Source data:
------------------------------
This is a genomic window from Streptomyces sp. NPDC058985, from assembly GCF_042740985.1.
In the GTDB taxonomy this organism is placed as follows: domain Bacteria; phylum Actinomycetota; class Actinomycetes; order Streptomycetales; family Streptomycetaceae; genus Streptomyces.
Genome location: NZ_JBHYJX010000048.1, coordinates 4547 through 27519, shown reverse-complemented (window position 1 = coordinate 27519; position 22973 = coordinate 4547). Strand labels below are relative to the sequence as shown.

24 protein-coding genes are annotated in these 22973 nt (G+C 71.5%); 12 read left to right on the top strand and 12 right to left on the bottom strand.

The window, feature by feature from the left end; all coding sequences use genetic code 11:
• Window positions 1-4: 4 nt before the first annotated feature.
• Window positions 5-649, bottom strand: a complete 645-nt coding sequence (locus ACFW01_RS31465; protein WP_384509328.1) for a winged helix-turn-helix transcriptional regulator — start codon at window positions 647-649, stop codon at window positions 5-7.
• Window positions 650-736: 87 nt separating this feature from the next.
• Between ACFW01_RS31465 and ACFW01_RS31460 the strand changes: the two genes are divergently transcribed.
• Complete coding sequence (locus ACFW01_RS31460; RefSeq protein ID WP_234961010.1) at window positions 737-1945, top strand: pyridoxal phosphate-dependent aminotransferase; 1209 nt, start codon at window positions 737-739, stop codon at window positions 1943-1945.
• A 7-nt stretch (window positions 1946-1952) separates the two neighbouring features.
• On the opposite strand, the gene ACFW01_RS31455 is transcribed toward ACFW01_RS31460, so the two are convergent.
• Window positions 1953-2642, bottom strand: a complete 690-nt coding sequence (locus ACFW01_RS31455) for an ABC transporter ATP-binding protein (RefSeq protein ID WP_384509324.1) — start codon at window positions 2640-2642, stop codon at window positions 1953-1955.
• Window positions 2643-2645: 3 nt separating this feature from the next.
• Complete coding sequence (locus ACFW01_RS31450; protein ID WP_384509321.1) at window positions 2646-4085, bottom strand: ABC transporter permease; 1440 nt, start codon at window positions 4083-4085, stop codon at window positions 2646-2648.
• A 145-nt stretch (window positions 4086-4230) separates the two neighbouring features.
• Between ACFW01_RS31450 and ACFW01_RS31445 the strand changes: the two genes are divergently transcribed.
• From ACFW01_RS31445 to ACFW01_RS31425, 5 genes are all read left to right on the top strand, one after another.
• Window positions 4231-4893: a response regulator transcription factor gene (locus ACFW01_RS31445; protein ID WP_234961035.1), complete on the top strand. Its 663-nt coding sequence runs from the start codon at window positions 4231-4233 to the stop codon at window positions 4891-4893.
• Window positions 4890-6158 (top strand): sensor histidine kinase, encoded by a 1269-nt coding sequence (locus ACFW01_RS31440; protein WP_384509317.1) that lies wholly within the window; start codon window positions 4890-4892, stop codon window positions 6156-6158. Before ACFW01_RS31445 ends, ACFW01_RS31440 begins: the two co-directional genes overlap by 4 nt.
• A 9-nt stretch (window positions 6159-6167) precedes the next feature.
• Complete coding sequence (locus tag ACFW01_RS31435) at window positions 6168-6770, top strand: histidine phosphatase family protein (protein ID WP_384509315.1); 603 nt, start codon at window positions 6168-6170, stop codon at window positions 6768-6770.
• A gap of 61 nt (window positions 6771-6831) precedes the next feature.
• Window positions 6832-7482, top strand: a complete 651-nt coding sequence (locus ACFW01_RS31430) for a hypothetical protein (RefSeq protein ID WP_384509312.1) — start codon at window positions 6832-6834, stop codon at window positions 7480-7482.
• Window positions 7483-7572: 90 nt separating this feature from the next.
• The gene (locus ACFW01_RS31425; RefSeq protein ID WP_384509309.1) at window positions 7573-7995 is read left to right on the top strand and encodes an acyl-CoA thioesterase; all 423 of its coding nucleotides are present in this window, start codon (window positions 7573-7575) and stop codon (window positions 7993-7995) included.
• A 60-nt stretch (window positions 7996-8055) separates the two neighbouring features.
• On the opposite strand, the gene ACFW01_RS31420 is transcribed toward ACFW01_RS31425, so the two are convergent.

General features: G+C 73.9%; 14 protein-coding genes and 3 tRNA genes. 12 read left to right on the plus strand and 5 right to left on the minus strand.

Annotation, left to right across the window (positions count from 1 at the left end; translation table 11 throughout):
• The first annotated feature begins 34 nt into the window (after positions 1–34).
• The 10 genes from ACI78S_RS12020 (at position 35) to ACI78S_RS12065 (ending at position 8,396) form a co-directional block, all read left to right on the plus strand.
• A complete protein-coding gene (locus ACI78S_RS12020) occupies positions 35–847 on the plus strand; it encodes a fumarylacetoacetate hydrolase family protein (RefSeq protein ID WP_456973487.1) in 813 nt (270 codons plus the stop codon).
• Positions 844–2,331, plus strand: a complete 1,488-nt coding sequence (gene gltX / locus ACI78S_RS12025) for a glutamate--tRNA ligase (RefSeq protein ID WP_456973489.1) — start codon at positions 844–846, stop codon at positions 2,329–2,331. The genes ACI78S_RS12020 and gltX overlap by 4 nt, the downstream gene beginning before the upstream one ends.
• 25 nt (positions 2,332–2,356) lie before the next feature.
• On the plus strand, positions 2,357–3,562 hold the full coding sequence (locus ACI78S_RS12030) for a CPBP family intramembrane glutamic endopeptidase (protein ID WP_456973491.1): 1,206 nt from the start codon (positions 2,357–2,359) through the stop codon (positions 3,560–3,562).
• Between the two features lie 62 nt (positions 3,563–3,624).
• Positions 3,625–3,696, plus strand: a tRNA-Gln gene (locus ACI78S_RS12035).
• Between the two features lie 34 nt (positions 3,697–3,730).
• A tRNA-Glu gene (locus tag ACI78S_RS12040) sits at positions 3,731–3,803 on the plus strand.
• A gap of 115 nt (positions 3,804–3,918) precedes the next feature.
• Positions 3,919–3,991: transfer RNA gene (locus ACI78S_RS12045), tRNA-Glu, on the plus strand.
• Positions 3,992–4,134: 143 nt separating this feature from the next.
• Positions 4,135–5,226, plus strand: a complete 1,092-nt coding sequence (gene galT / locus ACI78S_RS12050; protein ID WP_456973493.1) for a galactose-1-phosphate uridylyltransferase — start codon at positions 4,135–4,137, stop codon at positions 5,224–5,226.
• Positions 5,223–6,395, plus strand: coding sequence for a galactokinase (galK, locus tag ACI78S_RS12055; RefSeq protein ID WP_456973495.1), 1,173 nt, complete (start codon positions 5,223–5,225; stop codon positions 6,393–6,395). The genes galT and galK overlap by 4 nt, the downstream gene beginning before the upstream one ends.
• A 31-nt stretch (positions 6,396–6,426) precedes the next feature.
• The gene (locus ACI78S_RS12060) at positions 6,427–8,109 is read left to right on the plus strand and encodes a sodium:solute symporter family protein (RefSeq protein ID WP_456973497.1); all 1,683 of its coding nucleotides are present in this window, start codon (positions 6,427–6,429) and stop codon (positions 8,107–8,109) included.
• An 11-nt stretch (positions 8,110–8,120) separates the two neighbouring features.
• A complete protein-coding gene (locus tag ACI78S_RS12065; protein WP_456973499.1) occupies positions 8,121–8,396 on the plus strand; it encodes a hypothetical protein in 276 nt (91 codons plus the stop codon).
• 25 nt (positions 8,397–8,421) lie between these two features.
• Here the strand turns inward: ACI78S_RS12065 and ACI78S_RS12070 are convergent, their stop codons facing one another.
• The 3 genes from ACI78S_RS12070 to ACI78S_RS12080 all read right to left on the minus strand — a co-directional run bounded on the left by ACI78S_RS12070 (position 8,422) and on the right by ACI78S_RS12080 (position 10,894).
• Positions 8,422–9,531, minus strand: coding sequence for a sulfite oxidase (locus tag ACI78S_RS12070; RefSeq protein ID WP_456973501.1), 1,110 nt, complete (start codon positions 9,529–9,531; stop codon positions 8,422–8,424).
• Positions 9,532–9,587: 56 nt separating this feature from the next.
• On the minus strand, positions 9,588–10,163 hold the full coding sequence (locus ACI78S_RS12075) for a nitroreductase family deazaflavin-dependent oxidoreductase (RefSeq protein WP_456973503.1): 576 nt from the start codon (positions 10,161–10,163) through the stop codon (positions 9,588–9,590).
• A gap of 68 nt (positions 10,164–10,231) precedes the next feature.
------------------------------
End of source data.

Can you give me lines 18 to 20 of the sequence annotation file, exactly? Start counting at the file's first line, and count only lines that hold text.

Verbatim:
• From ACFW01_RS31445 to ACFW01_RS31425, 5 genes are all read left to right on the top strand, one after another.
• Window positions 4231-4893: a response regulator transcription factor gene (locus ACFW01_RS31445; protein ID WP_234961035.1), complete on the top strand. Its 663-nt coding sequence runs from the start codon at window positions 4231-4233 to the stop codon at window positions 4891-4893.
• Window positions 4890-6158 (top strand): sensor histidine kinase, encoded by a 1269-nt coding sequence (locus ACFW01_RS31440; protein WP_384509317.1) that lies wholly within the window; start codon window positions 4890-4892, stop codon window positions 6156-6158. Before ACFW01_RS31445 ends, ACFW01_RS31440 begins: the two co-directional genes overlap by 4 nt.